New Leadership
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The Changing Face of Modern Leadership
Curated by Roger Francis
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Stories – a leader’s greatest secret weapon  

Stories – a leader’s greatest secret weapon   | New Leadership | Scoop.it

Before the advent of the Gutenberg press, business and trade was conducted orally. We shared stories. We then ‘progressed’ to creating rational, analytical and factual memos and reports for the communication of everything important.

600 years or so later and we are relearning what we our early ancestors perfected around the campfire, that we can’t engage both hearts and minds with facts alone, that statistics won’t spur us on to the behavioural change needed to transform a culture or beat the competition, that a spreadsheet can’t fire the imagination.

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5 Tips For Improving Leadership Communication

5 Tips For Improving Leadership Communication | New Leadership | Scoop.it

Leadership communication is much more than the words we say and how we articulate what we want to team to “hear.” Effective communication is also about emotional intelligence, knowing your audience and active listening.


Via donhornsby
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donhornsby's curator insight, May 25, 9:53 AM
(From the article): Stay calm and be positive. Calm is contagious. And so is panic.Smile. Carry yourself with confidence. And try not to wear your emotions on your sleeve. I am not saying to deny our normal human functions but be aware that effective communication is about 7% the words we say. The rest is about body language, tone and delivery.
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7 Steps to Managing a Remote Team Successfully

7 Steps to Managing a Remote Team Successfully | New Leadership | Scoop.it
Learn how to manage a remote team successfully with helpful tips from Ahna's Snapchat community.

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donhornsby's curator insight, May 15, 11:32 AM
(From the article): Create in-house atmospheres by personal interactions. Have you ever been on a conference call and everyone is trying to speak while also trying to be polite? Have you been working online for so long that you forget who’s on the other side? Do you find yourself communicating too emotionally? I think the online community suffers from a lack of compassion, and I don’t necessarily think that is our fault. It’s easy to forget we are dealing with legit humans on the other side because our world’s largest mode of operating is via electronic equipment. “Communication is KEY.. and often. Via video and audio conference calls, we held meetings EVERY week, even if there wasn’t anything significant to discuss. Recognition in front of peers works WONDERS! And builds trust, respect, and appreciation for the supervisor,” said Liz (@lovelycreationz). To create an in-house atmosphere, meetings should be conducted via video. Why? Because seeing faces will cultivate emotion among the team for one another, makes everyone stay focused on the meeting, makes it easier to share ideas and information without cutting one another off, and keeps frustration to a minimum. Even though everyone won’t always look nice or have the best background setting, it’s important to find ways to remind one another we are a team, and we’re comprised of real people.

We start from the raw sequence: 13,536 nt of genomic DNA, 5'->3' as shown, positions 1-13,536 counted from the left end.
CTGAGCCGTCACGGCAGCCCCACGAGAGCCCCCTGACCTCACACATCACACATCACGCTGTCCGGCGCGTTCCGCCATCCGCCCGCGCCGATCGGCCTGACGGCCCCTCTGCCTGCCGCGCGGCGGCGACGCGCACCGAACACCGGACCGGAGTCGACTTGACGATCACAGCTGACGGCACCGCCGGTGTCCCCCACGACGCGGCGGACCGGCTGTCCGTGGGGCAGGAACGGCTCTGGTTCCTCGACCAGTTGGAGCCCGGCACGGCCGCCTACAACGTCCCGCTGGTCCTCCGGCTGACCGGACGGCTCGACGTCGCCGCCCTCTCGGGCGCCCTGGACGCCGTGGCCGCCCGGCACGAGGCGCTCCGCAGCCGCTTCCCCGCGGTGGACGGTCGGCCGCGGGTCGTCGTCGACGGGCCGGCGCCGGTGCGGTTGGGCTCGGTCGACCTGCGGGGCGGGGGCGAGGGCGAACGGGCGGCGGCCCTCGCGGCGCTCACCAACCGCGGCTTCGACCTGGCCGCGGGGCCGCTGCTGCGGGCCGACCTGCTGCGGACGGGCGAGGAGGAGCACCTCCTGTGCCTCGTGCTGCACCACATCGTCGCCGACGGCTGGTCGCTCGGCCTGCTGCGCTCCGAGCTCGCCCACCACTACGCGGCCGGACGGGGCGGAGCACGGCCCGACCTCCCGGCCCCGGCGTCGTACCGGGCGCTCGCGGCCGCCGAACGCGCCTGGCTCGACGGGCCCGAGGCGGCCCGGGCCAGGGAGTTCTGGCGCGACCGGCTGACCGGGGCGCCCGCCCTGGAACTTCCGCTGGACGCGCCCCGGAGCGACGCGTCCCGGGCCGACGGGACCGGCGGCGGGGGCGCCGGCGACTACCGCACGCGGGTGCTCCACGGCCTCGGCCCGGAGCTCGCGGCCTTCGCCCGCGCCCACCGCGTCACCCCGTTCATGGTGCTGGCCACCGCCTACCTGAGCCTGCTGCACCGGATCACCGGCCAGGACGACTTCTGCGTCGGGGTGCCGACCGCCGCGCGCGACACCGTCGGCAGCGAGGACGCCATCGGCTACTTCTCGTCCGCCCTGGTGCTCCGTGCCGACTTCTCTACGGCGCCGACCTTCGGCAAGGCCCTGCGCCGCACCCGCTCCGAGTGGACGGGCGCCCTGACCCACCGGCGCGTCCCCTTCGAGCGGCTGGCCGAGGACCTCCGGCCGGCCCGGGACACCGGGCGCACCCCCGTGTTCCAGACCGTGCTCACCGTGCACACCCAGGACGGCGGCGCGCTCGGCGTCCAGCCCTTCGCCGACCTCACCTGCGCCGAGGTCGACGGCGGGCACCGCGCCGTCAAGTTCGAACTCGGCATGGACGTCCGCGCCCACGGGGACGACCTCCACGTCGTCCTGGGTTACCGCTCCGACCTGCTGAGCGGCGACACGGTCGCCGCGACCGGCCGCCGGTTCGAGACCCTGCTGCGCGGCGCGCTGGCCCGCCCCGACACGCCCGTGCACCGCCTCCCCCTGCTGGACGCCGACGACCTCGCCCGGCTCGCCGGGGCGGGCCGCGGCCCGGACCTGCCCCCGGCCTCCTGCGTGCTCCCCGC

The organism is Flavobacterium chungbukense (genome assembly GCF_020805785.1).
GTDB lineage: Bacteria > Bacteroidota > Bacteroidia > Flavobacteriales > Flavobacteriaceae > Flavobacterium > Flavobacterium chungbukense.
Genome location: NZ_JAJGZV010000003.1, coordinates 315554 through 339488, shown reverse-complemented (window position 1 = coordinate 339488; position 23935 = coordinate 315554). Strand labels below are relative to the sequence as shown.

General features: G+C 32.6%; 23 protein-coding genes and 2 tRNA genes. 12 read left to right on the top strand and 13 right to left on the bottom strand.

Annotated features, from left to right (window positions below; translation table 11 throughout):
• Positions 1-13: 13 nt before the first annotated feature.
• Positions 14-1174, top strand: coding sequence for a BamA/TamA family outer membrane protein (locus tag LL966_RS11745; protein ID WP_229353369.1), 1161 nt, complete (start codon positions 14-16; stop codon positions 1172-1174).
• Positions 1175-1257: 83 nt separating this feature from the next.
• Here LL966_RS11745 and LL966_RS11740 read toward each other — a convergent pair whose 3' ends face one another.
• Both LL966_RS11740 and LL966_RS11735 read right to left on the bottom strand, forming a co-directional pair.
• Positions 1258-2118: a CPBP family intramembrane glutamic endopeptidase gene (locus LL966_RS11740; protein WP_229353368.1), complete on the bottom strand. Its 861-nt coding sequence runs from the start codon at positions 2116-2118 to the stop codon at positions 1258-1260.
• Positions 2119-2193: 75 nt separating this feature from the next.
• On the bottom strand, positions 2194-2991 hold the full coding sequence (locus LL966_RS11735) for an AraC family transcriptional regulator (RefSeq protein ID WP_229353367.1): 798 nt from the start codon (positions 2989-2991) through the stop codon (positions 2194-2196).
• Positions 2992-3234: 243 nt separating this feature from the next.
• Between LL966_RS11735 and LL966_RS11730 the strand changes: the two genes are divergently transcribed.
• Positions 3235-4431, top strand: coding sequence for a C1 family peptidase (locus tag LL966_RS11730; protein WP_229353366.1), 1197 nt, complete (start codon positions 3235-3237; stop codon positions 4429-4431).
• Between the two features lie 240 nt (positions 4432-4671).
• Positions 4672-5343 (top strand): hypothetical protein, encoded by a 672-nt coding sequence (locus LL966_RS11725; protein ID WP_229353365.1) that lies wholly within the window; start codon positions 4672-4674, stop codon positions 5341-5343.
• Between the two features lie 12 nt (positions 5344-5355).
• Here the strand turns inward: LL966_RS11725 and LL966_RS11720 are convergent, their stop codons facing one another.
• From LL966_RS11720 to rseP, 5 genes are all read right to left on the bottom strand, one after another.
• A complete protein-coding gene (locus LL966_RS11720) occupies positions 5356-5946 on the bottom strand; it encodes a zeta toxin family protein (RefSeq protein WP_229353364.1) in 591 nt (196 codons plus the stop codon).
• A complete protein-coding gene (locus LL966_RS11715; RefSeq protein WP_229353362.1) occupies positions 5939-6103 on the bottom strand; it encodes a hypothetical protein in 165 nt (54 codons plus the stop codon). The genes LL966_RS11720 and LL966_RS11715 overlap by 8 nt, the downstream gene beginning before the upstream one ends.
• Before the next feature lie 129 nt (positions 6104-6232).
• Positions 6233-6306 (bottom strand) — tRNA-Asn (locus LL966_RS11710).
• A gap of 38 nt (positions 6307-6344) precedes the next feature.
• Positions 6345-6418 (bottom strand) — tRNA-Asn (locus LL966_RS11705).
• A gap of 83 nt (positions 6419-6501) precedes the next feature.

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12 Critical Competencies For Leadership in the Future by Tanmay Vora

12 Critical Competencies For Leadership in the Future by Tanmay Vora | New Leadership | Scoop.it
The rate of change in the business world today is greater than our ability to respond. In a world that is often describe…

Via Tom D'Amico (@TDOttawa)
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Are you a leader (in name only)? Counterfeit Leadership

Are you a leader (in name only)? Counterfeit Leadership | New Leadership | Scoop.it
This article showcases five traits of an outstanding leader. Is also exposes counterfeit leadership … A leader in name only.

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donhornsby's curator insight, April 18, 8:55 AM
(From the article): Real leadership also means making hard choices, overcoming difficult challenges, and encouraging constituents to embrace change. Real leaders are not afraid to take a firm stance and accept responsibility for their decisions. In so doing, decisions are never made to win a popularity contest or to placate everyone by being all things to all people. Precious resources are allocated in areas where they provide the greatest good while carefully balancing short-term performance with long-term success. And, while you may not always agree with a real leader’s decision, you’ll always know that every decision was made in an honest, fair, and objective fashion. You’ll never have to second-guess a real leader’s intent; you’ll know what he or she stands for.
Ivon Prefontaine's curator insight, April 18, 9:38 AM
When we focus on accountability, leadership is no longer leadership. Leadership is about accepting responsibility. Yes, there are external structures that hold us to account, but how we repond (same root as reponsible) is how we experience being a leader. The other thing we do is conflate leadership and management. They are different and play partcular roles in  leading.